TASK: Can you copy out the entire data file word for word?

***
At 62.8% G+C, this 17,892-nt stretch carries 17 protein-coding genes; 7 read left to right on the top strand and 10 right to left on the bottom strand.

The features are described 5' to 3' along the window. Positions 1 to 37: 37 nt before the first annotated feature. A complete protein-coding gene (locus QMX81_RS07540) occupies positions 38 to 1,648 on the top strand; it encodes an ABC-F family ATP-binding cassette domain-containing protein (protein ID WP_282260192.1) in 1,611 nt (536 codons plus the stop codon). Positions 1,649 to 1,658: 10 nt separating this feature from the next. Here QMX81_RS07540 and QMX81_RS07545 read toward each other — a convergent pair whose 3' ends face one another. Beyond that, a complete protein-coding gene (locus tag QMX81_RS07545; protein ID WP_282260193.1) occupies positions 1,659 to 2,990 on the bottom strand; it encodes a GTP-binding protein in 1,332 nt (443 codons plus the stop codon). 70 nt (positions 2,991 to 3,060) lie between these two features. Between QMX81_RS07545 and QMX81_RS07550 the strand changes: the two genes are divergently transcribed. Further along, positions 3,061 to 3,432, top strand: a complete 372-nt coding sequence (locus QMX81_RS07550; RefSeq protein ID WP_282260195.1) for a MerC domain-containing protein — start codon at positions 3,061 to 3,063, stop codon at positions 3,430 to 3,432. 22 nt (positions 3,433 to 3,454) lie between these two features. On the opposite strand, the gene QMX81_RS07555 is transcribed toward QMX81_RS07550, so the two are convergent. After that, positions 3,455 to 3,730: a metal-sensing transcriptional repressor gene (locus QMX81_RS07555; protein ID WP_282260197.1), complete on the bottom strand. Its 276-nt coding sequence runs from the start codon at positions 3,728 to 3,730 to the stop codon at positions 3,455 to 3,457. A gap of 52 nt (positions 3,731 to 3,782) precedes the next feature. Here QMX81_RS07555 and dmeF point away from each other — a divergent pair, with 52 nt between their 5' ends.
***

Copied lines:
At 62.8% G+C, this 17,892-nt stretch carries 17 protein-coding genes; 7 read left to right on the top strand and 10 right to left on the bottom strand.

The features are described 5' to 3' along the window. Positions 1 to 37: 37 nt before the first annotated feature. A complete protein-coding gene (locus QMX81_RS07540) occupies positions 38 to 1,648 on the top strand; it encodes an ABC-F family ATP-binding cassette domain-containing protein (protein ID WP_282260192.1) in 1,611 nt (536 codons plus the stop codon). Positions 1,649 to 1,658: 10 nt separating this feature from the next. Here QMX81_RS07540 and QMX81_RS07545 read toward each other — a convergent pair whose 3' ends face one another. Beyond that, a complete protein-coding gene (locus tag QMX81_RS07545; protein ID WP_282260193.1) occupies positions 1,659 to 2,990 on the bottom strand; it encodes a GTP-binding protein in 1,332 nt (443 codons plus the stop codon). 70 nt (positions 2,991 to 3,060) lie between these two features. Between QMX81_RS07545 and QMX81_RS07550 the strand changes: the two genes are divergently transcribed. Further along, positions 3,061 to 3,432, top strand: a complete 372-nt coding sequence (locus QMX81_RS07550; RefSeq protein ID WP_282260195.1) for a MerC domain-containing protein — start codon at positions 3,061 to 3,063, stop codon at positions 3,430 to 3,432. 22 nt (positions 3,433 to 3,454) lie between these two features. On the opposite strand, the gene QMX81_RS07555 is transcribed toward QMX81_RS07550, so the two are convergent. After that, positions 3,455 to 3,730: a metal-sensing transcriptional repressor gene (locus QMX81_RS07555; protein ID WP_282260197.1), complete on the bottom strand. Its 276-nt coding sequence runs from the start codon at positions 3,728 to 3,730 to the stop codon at positions 3,455 to 3,457. A gap of 52 nt (positions 3,731 to 3,782) precedes the next feature. Here QMX81_RS07555 and dmeF point away from each other — a divergent pair, with 52 nt between their 5' ends.